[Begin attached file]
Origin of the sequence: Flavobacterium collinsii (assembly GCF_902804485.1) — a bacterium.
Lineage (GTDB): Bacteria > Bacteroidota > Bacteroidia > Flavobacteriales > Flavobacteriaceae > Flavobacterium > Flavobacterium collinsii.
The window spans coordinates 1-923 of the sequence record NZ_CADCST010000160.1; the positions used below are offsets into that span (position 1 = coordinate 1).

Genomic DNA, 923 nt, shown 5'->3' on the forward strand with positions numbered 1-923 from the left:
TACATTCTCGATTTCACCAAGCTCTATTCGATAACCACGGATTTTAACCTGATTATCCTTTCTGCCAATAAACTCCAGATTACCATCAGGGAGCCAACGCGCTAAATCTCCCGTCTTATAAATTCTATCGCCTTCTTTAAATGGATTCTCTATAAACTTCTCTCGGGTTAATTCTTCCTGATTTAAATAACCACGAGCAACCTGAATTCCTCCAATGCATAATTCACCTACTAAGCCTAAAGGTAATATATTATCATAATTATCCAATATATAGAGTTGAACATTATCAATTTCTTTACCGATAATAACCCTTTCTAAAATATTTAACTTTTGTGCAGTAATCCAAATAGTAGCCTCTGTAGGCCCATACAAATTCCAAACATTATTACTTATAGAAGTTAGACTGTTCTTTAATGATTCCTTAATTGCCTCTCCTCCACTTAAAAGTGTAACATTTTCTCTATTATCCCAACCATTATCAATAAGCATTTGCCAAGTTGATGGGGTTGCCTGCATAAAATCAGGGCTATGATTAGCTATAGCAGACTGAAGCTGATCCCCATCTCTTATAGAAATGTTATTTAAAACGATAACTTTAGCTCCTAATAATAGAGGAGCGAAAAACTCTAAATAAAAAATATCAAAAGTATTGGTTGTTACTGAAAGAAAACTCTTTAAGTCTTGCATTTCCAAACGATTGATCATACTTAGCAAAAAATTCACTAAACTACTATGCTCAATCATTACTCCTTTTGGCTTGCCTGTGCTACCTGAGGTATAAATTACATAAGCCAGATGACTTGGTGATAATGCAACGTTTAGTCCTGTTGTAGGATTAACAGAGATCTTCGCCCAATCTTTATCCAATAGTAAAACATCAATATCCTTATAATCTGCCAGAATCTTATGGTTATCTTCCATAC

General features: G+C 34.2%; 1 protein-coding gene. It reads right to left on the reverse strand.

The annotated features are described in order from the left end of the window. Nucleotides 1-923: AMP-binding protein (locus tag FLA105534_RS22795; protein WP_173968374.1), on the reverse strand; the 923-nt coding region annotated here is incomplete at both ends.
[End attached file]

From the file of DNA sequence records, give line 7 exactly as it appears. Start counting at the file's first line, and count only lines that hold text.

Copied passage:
The annotated features are described in order from the left end of the window. Nucleotides 1-923: AMP-binding protein (locus tag FLA105534_RS22795; protein WP_173968374.1), on the reverse strand; the 923-nt coding region annotated here is incomplete at both ends.